US Somali man pleads guilty to terror charge
Minneapolis: A man pleaded guilty to a
terror charge for helping Somali men travel to their homeland to fight for the terror group al-Shabab, averting what would have been the first trial in a long-running federal investigation.
Omer Abdi Mohamed, 26, pleaded guilty to one count of
conspiracy to provide material support to terrorists,
specifically admitting that he helped provide people in a
conspiracy to murder, kidnap and maim people in a foreign
country. Prosecutors said he faces up to 15 years in prison
and supervised release for the rest of his life when he is
sentenced at a later date.
Mohamed entered his plea the day before he was to face
trial on six counts. Mohamed didn't travel to Somalia, but
admitted that he attended secret meetings and helped recruits
get airline tickets.
At least 21 Somalis are believed to have traveled from
America to Somalia to join the terror group al-Shabab in what
began as a push to expel Ethiopian soldiers seen as invaders.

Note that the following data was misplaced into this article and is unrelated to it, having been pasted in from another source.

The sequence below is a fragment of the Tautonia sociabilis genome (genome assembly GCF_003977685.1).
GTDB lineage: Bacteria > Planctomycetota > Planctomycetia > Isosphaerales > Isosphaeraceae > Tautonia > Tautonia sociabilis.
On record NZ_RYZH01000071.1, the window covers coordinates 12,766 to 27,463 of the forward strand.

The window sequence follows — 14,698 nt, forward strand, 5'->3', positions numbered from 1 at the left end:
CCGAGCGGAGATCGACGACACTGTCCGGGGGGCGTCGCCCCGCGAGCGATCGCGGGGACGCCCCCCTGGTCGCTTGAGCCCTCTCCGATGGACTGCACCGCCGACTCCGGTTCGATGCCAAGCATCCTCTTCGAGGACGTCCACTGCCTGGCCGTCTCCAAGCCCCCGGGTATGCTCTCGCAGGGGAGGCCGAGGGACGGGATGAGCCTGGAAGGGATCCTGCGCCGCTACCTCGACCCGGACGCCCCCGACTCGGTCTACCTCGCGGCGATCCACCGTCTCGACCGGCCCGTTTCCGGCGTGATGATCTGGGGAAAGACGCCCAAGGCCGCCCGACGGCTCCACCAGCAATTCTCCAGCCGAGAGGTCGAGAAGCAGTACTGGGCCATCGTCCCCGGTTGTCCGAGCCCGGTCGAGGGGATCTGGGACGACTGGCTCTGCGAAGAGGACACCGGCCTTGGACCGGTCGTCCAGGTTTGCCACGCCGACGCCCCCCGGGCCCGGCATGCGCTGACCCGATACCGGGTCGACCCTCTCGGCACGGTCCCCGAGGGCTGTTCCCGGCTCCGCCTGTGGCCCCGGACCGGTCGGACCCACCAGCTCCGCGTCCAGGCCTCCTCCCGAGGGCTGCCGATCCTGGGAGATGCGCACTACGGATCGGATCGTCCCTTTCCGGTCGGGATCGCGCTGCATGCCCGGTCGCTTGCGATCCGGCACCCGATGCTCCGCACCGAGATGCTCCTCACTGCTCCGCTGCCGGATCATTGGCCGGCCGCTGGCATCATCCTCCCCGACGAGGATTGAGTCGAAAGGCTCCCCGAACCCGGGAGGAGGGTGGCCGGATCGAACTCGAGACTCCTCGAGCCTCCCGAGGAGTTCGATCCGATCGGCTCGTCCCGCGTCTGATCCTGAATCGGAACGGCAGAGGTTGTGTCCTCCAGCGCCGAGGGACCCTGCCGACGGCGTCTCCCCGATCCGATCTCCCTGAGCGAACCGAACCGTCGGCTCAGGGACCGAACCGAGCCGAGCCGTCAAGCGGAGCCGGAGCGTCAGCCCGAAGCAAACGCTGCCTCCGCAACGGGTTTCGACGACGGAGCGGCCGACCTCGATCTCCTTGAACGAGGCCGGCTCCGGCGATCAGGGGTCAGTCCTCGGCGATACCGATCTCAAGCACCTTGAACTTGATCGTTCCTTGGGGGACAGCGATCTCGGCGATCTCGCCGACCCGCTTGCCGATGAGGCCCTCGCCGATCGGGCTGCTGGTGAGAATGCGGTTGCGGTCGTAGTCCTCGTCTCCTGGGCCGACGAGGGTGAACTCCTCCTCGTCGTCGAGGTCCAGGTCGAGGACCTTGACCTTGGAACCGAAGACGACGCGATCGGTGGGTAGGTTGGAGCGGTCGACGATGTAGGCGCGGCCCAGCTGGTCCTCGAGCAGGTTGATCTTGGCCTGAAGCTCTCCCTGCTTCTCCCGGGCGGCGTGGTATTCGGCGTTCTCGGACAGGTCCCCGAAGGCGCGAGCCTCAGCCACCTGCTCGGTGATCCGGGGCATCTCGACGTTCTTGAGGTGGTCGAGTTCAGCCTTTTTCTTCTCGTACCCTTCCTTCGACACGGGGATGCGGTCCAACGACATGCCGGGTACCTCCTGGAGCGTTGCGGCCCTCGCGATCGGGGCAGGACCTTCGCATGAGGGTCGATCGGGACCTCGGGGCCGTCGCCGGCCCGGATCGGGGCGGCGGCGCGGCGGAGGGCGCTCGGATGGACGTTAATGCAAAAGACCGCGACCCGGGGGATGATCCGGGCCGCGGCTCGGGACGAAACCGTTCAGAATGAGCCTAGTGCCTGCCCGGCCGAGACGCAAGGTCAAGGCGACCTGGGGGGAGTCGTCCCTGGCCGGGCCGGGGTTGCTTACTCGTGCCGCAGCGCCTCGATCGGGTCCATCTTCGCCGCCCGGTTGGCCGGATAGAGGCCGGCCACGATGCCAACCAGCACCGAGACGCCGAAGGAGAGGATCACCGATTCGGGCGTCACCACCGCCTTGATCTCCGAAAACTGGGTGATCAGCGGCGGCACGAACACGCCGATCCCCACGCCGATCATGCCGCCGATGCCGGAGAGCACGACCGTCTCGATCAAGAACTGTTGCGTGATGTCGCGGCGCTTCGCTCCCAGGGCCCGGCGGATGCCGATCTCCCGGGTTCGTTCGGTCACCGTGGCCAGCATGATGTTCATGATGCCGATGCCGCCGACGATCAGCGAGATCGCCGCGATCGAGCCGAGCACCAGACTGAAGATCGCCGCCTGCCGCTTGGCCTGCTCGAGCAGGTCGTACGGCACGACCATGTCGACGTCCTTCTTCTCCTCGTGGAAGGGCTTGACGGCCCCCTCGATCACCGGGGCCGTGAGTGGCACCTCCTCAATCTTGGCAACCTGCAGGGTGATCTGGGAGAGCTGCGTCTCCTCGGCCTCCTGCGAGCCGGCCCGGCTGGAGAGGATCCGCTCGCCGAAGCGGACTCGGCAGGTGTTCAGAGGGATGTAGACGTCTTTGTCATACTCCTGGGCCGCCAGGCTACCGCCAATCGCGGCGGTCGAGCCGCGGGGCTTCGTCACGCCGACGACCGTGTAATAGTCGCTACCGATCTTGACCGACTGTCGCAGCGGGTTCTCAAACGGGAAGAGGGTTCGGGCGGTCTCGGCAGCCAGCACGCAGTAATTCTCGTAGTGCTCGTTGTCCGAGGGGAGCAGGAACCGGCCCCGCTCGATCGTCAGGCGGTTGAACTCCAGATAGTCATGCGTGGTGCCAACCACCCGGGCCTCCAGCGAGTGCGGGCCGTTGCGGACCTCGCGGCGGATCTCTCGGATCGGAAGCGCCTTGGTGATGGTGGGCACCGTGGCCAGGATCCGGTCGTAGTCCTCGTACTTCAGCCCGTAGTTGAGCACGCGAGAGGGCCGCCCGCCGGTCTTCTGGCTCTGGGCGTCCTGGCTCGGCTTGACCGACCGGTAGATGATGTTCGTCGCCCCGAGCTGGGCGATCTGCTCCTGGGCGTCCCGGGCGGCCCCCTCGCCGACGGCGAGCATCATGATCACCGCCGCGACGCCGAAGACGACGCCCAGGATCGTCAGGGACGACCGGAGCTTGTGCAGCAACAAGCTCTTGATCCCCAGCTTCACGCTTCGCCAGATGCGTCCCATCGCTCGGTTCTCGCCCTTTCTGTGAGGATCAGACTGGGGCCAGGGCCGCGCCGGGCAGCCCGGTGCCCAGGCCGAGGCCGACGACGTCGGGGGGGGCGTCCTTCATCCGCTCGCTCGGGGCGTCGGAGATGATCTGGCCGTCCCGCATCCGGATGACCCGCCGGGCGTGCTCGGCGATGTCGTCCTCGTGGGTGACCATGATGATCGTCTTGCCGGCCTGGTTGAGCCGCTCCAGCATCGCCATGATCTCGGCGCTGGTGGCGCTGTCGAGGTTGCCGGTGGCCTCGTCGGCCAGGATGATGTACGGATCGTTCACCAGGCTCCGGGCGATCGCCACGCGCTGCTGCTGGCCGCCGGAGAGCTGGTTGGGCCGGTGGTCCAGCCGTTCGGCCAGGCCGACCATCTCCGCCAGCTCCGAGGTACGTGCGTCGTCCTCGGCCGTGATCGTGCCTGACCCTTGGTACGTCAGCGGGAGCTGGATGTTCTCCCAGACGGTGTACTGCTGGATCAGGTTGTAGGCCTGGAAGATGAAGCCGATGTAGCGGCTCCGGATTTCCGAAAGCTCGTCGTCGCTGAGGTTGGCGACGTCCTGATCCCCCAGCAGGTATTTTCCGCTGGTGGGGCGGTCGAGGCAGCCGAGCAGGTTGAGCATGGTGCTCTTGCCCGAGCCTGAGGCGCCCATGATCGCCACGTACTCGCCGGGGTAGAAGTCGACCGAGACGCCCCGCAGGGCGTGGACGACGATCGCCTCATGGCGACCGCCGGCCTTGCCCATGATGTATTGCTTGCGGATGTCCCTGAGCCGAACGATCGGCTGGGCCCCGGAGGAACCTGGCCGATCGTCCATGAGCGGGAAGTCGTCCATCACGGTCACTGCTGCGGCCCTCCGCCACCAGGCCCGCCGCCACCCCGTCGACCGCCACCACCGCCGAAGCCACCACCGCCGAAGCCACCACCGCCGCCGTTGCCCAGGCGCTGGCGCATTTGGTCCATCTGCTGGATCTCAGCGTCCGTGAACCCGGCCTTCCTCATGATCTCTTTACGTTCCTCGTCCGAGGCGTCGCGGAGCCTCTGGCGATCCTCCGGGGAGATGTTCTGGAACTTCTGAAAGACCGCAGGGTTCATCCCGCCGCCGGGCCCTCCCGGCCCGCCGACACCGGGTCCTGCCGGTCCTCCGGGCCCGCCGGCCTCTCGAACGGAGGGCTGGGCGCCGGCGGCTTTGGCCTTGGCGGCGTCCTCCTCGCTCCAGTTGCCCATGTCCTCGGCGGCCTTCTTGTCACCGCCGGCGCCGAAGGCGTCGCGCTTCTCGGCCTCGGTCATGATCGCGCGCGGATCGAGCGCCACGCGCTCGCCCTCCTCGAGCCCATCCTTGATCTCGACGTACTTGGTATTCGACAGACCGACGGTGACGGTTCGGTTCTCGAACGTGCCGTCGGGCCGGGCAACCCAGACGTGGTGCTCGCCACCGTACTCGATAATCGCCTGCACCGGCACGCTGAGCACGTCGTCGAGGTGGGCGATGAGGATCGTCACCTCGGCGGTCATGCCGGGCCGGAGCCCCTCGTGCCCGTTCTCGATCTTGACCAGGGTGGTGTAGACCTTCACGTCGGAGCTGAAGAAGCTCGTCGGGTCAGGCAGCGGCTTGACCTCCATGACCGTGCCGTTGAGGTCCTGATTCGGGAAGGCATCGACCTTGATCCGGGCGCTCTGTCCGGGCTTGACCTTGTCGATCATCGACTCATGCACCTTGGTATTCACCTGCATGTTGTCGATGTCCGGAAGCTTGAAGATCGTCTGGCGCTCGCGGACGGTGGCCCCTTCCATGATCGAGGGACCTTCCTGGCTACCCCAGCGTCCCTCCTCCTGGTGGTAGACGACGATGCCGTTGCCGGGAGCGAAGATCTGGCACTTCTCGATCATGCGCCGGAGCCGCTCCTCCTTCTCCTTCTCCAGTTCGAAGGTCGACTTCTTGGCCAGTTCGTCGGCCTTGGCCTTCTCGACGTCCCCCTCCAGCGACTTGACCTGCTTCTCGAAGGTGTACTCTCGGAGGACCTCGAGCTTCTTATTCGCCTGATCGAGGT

At least four Minnesota men have died— two by suicide
bombings. In the U.S., an investigation centered in
Minneapolis continues, with an 18th person charged just last
Previous plea bargains have kept evidence in the
investigation mostly under wraps, and Mohamed's trial had the
potential to reveal more about the recruiting than has been
Mohamed's attorney, Peter Wold, said Mohamed chose to
plead guilty because he has a young son and another child on
the way, and faced the possibility of a much longer sentence
if convicted. Wold described his client as someone who was
motivated by patriotic feeling and didn't know at the time of
his actions what al-Shabab was about, and now opposes
"He was only involved in a mission to go protect
Somalia," Wold said, adding that Mohamed later encouraged some
of the travelers to return home.